Featured Grantee: Methodist Children’s Home

Project: Girls Matter

Focus Area: Planned Pregnancy

 

The abused and neglected girls in foster care at Methodist Children’s Home (MCH) are already at a social and economic disadvantage. The RN-led Girls Matter program teaches these girls comprehensive sex ed including safe sex and STI/HIV prevention, abstinence, consent, birth control options, and healthy relationships. The grant also funded the setup of a separate room in the MCH facility and the purchase of supplies for the on-site counseling and health clinic.

The program is divided into two groups: Girls with Goals, addresses “at risk” teenagers, while Girls with Gifts addresses teenagers who are pregnant or have recently given birth.


MCH leadership recently visited with the WFM Board and staff to share details and progress of the grant-funded program.


Devon Loggins, President and CEO, explained that the youth in these groups see the highest rates of incarceration, homelessness, and being behind peers in school.  The girls in this MCH residential setting have been in 7-14 different placements/homes before coming to MCH. The average age for their first pregnancy is 16, with an average second pregnancy by the age of 18. The young people in the foster care population also have high rates of STDs and HIV. They also suffer from complex trauma which is defined as being caused by caregivers and impacts the ability of the child to trust adults/new caregivers.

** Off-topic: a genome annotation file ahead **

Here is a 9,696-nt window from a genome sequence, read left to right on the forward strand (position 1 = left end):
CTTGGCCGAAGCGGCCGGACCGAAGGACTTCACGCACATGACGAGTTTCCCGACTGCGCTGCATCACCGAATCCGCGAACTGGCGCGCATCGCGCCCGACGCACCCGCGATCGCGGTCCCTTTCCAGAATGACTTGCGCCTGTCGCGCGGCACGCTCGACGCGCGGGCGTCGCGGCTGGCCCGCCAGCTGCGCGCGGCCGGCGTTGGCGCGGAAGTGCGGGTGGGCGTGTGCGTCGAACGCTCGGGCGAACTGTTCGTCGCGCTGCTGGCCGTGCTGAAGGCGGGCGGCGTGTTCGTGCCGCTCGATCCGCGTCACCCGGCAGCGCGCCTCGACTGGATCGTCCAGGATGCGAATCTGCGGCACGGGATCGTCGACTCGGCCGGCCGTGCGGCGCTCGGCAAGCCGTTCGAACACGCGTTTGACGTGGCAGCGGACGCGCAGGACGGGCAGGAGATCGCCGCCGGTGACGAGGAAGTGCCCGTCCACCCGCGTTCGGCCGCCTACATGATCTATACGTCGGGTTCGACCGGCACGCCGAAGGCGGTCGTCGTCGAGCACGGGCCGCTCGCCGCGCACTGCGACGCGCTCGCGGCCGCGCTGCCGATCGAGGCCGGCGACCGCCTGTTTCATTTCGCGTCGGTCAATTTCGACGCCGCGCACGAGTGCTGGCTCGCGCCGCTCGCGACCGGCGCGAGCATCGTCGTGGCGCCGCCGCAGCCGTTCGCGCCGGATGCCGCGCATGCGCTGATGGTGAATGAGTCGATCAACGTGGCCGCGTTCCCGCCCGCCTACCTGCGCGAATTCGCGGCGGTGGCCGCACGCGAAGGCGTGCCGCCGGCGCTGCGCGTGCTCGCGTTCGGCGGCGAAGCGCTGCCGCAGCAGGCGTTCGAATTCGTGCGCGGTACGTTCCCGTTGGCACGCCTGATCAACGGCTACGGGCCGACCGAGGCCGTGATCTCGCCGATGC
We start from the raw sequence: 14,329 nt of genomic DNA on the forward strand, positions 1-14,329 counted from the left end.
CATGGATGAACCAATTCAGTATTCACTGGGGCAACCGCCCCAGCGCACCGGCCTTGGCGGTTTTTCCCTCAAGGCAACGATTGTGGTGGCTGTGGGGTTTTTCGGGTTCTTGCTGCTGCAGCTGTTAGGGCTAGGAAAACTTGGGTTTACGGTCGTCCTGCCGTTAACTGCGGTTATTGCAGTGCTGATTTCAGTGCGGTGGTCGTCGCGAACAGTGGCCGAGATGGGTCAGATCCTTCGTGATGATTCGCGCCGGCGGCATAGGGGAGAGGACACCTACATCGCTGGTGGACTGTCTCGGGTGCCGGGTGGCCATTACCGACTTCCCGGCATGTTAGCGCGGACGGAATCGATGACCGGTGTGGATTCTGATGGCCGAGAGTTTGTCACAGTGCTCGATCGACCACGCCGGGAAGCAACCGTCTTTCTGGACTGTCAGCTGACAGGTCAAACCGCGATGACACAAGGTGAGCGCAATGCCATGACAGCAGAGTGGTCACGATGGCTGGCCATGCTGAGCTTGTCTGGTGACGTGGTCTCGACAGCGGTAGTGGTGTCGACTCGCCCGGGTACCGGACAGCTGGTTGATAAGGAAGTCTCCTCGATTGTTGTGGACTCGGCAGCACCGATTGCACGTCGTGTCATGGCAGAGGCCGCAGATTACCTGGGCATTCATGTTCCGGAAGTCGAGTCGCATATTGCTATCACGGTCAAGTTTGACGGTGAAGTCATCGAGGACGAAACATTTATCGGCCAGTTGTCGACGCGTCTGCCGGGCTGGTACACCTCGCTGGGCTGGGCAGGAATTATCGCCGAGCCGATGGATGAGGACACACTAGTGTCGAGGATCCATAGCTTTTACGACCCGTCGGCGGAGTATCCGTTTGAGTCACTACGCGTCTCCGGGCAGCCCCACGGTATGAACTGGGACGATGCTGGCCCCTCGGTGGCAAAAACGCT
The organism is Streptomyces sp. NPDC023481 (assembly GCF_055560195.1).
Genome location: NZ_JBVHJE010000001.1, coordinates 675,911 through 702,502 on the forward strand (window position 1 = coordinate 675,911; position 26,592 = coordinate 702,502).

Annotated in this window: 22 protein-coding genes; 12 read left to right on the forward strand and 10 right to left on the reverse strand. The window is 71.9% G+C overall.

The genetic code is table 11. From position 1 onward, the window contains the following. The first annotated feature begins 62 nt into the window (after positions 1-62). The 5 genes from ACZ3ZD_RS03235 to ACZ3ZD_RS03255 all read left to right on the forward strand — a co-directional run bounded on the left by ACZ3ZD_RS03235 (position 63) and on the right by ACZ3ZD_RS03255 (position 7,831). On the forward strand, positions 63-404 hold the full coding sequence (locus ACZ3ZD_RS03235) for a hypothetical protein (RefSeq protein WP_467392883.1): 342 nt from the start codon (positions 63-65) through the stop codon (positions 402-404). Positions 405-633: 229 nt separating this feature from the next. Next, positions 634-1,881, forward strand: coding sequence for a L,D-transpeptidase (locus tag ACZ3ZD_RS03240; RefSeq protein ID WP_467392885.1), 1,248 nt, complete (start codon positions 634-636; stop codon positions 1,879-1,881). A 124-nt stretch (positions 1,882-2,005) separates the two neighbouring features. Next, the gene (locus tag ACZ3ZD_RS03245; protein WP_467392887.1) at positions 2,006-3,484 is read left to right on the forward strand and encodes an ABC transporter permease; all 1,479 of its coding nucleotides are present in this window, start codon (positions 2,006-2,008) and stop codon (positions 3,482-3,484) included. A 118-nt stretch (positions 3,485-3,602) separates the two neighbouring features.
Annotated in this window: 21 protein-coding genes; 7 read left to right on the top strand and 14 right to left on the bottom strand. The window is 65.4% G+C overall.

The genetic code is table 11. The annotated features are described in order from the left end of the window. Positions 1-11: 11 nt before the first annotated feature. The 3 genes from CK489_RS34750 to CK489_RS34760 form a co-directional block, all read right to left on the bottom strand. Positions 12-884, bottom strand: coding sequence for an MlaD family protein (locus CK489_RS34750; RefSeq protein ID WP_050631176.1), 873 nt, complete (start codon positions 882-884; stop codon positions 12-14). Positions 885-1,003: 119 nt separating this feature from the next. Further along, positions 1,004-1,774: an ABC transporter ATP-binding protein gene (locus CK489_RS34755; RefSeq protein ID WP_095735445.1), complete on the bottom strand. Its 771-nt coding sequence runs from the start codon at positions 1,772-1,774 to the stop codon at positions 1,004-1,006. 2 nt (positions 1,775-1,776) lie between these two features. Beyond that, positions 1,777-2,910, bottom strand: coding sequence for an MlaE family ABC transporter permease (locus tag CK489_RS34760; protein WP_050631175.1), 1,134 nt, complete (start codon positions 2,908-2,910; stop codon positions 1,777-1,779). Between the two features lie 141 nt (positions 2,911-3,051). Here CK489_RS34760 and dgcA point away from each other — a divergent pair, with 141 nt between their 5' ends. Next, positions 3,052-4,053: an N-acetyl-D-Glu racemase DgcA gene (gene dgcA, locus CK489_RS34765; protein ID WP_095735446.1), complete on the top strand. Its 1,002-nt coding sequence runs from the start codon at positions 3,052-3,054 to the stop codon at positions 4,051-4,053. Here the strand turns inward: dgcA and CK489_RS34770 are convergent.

The Girls Matter program was developed to reduce these negatives and Mr. Loggins shared how the grant from the WFM helped provide this support for “taking care of kids that everyone else has said ‘no’ to.”

These are two stories of young women who have been part of the grant-funded program:

One young woman in foster care at MCH described her experience in the Girls Matter program as “fun and helpful”. She explained that the program helped her realize that pregnancy and STDs are not what she wants and taught her useful knowledge via videos, games, and worksheets in an open, trusting, and confidential setting.

Another young woman who had suffered sexual abuse as a young child had received previous therapy and counseling during her two years of living in foster care. MCH program leaders described that it wasn’t until the Girls Matter program that she realized the abuse was not her fault and is able to move forward with the understanding of healthy relationships and the risks and setbacks of STIs and unplanned pregnancy.  This young woman now has a part-time job and is about to complete her GED with plans of becoming a photographer.

 

(L to R): Arkala Sneed, MCH Therapist; Becky Byrd, MCH COO; Latisha Latiker, WFM Director of Grant Programming; and Devon Loggins, MCH President and CEO

 

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